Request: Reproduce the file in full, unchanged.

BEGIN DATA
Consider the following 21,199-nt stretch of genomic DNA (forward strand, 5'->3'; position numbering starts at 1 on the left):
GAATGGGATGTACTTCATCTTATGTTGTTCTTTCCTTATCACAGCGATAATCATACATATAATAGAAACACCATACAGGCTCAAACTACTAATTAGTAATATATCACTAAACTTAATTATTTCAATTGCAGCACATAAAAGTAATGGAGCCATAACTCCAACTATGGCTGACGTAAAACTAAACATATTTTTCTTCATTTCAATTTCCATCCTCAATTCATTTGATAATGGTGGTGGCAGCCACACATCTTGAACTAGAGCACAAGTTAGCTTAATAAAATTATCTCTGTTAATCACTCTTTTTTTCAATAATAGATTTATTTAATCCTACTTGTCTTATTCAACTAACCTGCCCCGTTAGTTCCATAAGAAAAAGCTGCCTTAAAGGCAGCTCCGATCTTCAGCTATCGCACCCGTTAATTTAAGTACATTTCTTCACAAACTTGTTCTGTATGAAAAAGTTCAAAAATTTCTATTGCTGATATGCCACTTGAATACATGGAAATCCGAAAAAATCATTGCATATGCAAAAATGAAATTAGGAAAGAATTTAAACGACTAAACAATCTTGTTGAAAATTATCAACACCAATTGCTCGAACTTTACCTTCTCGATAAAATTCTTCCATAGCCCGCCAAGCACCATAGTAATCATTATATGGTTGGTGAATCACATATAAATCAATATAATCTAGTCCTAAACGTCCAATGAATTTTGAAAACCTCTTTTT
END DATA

Consider the following 21,199-nt stretch of genomic DNA (forward strand, 5'->3'; position numbering starts at 1 on the left):
GAATGGGATGTACTTCATCTTATGTTGTTCTTTCCTTATCACAGCGATAATCATACATATAATAGAAACACCATACAGGCTCAAACTACTAATTAGTAATATATCACTAAACTTAATTATTTCAATTGCAGCACATAAAAGTAATGGAGCCATAACTCCAACTATGGCTGACGTAAAACTAAACATATTTTTCTTCATTTCAATTTCCATCCTCAATTCATTTGATAATGGTGGTGGCAGCCACACATCTTGAACTAGAGCACAAGTTAGCTTAATAAAATTATCTCTGTTAATCACTCTTTTTTTCAATAATAGATTTATTTAATCCTACTTGTCTTATTCAACTAACCTGCCCCGTTAGTTCCATAAGAAAAAGCTGCCTTAAAGGCAGCTCCGATCTTCAGCTATCGCACCCGTTAATTTAAGTACATTTCTTCACAAACTTGTTCTGTATGAAAAAGTTCAAAAATTTCTATTGCTGATATGCCACTTGAATACATGGAAATCCGAAAAAATCATTGCATATGCAAAAATGAAATTAGGAAAGAATTTAAACGACTAAACAATCTTGTTGAAAATTATCAACACCAATTGCTCGAACTTTACCTTCTCGATAAAATTCTTCCATAGCCCGCCAAGCACCATAGTAATCATTATATGGTTGGTGAATCACATATAAATCAATATAATCTAGTCCTAAACGTCCAATGAATTTTGAAAACCTCTTTTT